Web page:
these transactions, sexually exploiting women and girls who come mostly
from poor countries in Africa and Eastern Europe. These women and girls
have been shipped to Germany to satiate the physical desires of the
affluent and enrich the pimps and traffickers who control them. The
women and girls do not do this because it is a choice. They do this
because they are desperate and poor. The German magazine Spiegel
published an investigative piece that lays out this abuse in detail, “How
Legalized Prostitution Has Failed.”
This last linked article (in
On Line of 2013) is indeed quite interesting. I will quote two bits
First, about the situation in Germany, where prostitition was legalized:
prostitution law improved the situation of women like Sina? Five years
after it was introduced, the Family Ministry evaluated what the new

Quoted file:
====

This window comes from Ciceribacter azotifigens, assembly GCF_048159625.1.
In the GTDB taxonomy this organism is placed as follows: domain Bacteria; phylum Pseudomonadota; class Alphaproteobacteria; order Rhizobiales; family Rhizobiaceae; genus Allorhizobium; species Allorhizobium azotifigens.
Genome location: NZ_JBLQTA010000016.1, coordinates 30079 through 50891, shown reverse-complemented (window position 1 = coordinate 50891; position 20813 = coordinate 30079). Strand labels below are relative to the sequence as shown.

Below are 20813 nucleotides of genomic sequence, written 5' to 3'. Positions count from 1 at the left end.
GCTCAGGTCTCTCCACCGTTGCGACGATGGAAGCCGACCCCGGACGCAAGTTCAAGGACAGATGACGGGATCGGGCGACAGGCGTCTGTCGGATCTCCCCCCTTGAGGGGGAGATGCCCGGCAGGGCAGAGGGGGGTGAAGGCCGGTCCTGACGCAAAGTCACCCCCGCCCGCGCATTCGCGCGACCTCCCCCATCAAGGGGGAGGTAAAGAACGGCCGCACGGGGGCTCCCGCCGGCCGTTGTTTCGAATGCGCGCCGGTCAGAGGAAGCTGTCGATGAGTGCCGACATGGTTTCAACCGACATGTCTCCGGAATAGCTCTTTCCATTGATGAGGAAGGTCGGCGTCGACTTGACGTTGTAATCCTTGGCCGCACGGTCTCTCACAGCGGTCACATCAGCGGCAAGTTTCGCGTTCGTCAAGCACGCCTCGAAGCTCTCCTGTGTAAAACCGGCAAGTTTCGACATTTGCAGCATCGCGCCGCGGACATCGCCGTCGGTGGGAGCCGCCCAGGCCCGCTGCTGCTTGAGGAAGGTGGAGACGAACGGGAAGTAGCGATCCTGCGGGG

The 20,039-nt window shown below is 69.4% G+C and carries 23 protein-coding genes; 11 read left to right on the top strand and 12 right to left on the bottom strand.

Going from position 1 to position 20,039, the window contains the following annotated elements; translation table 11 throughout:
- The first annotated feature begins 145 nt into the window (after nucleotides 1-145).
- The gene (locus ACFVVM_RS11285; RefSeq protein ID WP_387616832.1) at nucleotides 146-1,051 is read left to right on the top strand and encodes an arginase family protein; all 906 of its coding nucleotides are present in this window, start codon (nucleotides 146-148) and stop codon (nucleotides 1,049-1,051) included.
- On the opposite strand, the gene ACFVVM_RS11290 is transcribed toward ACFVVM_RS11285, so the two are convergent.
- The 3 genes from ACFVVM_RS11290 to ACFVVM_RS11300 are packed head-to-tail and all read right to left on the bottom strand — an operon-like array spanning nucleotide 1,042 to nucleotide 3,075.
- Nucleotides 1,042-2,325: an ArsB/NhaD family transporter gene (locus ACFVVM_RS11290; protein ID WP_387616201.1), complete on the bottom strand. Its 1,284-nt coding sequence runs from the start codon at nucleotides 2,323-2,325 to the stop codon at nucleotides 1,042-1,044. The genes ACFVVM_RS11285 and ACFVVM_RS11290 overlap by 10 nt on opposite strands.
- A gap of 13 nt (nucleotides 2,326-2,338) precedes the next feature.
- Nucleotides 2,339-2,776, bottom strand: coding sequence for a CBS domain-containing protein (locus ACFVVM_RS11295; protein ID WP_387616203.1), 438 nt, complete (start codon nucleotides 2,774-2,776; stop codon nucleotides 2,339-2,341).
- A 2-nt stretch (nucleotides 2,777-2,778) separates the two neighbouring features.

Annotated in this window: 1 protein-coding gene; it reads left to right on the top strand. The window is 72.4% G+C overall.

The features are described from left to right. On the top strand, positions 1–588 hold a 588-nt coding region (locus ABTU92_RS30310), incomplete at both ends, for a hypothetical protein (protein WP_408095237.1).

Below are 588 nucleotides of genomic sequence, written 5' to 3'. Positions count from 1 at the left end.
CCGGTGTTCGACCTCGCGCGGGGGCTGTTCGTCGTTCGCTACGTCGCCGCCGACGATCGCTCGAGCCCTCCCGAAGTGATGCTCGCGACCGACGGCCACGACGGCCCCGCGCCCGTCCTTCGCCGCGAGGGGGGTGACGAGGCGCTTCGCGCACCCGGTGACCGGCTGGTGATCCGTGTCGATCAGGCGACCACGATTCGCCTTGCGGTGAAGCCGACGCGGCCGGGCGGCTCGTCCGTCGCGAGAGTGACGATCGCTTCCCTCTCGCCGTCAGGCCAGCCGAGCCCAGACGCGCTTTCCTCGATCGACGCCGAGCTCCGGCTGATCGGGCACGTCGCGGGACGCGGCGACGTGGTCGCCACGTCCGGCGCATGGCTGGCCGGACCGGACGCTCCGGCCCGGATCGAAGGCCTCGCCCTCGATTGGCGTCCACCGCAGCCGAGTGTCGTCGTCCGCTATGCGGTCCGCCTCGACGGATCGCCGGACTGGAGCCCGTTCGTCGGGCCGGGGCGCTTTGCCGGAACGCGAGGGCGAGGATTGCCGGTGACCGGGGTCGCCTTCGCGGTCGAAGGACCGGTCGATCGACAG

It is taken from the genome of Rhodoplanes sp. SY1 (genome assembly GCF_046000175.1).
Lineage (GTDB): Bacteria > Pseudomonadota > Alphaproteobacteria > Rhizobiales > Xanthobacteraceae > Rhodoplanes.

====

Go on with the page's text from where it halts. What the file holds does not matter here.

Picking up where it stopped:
legislation had achieved. The report states that the objectives were
"only partially achieved," and that deregulation had "not brought about
any measurable actual improvement in the social coverage of
prostitutes." Neither working conditions nor the ability to exit the
profession had improved. Finally, there was "no solid proof to date"
that the law had reduced crime.
I accept that. But then
the Swedes are mentioned, who did something quite unexpected in
In 1999, when
Sweden made it illegal to buy sexual services, its European neighbors
could hardly believe it. For the first time, it was the customers and
not the prostitutes who were being punished.
That seems a
sensible idea to me: Prostitution is legal, but being a paying customer
of a prostitute is not. Again, this program also has difficulties, but
Sweden punishes the
customers, pimps and human traffickers, not the prostitutes. This
approach is intended to stifle demand for sex for money and make the
business unprofitable for traffickers and exploiters.
it seems the least irrealistic, so to speak. (And yes, I agree
for I think you simply should not buy sex. Period.)
It’s Not The First Time Military Reporters Have Fought The Pentagon
Over Wartime Reporting
The next article is by Jenna
McLaughlin on The Intercept:
This starts as follows: